• Compartmentalisation of the house – close off major portions of the house dependant on occupant levels.
  • 2,000 litre water storage.
  • Extensive use of timber cladding/lining and windows – recyclable material.
  • Re-use of existing storage sheds.

Internal breezeway viewed from the north facing deck

Attention was paid to future use of the building through:

  • Accessible gradients from the lower level garage to the upper floor level.
  • Installation of plumbing to a large cupboard on the upper floor to cater for fitout as a laundry.

The two storey additions to the timber cottage


Kitchen and living areas with ocean views.

To gain a clearer picture of just how much the cottage evolved through the transformation process, you can read a blog created previously.

There were quite a few factors driving the design of this house: the stunning views, which were captured from all but a few rooms – and most importantly from the bath!; the often harsh seaside environment, requiring careful detailing and material’s selection; the ability to open or close the facade to the elements; acoustic comfort; the long, exposed western site frontage; consideration of the aging demographic – to name a few…

NW corner of the house

NW corner of the house

Ground Floor - Bulli House #2

Ground Floor – Bulli House #2

The proximity of the house to the ocean brought with it the drama of the ever changing seaside environment and the delight gained from walking a few metres to the beach. With it came the need to shelter the occupants from the sun, the winds and salt laden air.

Materials selection had to be considered carefully in order to effectively close the house from the environment. External treatments were inclusive of a striking anodised aluminium ‘weatherboard’ cladding, anodised aluminium double glazed windows, anodised external venetian blinds and corrugated sheet roofing.

The primary facade facing the beach

The primary facade facing the beach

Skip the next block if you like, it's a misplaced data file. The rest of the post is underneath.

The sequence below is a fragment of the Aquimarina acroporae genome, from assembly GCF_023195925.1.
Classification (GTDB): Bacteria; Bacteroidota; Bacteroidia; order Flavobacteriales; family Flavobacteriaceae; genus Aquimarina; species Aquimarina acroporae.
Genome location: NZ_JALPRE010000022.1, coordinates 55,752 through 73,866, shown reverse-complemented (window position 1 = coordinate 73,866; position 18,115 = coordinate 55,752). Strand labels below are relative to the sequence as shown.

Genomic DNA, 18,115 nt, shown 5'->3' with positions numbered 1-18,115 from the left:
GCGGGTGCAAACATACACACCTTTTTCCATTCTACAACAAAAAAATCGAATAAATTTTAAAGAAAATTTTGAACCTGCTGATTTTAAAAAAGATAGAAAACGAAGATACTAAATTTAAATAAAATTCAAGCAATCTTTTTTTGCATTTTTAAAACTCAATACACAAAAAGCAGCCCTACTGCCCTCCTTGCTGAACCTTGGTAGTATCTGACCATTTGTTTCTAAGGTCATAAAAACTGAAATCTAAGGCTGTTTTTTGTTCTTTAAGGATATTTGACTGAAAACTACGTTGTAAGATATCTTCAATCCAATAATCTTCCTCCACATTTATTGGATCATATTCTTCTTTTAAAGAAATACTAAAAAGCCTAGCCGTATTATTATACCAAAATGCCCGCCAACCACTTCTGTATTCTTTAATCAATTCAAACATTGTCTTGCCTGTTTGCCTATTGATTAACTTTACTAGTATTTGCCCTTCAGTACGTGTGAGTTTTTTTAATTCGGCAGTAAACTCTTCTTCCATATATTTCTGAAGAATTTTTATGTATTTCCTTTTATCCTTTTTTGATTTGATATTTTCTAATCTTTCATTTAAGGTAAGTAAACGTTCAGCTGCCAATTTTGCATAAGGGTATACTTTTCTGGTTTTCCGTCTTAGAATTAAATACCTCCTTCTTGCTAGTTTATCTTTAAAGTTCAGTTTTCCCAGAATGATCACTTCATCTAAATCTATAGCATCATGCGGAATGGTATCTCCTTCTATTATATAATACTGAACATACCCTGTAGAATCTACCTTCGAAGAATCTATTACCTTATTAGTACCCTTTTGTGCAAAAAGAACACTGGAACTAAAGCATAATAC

External venetian blinds provide privacy and solar control

External venetian blinds provide privacy and solar control

The external blinds also provided additional levels of privacy from adjacent neighbours.

Site orientation was not particuarly favourable for effective solar passive benefit, resulting in a long exposed western facade. Services, wet areas and vertical circulation spaces were housed along this facade, being shielded from solar input by a reverse masonry veneer wall.

Western facade to house

Western facade to house

Additional systems utilised to address the sustainability of the house were:

  • Compartmentalising the house – the ability to close areas when not in use.
  • Roof mounted solar ventilator utilised to assist both cooling and warming the building.
  • Accessing the cool thermal mass of the basement by drawing air through a riser at the lift core – also ventilates the basement.
  • 10,000 litre water storage.
  • Thermal mass provided through tiled concrete floor slabs.
  • Cross flow ventilation.
  • Double glazed thermally broken windows.

Consideration of future use were taken into account, with space being allocated to accommodate a possible elevator for accessibility, not only for ease of access by this young family, but by potential aged users. The spaces allocated are effectively utilised for storage in the interim.

Views were captured from all bedrooms and living spaces, utilising ‘bay windows seats’ to the bedrooms and the ever important bath.

A bath with a view!

A bath with a view!





Slot window providing light to the music room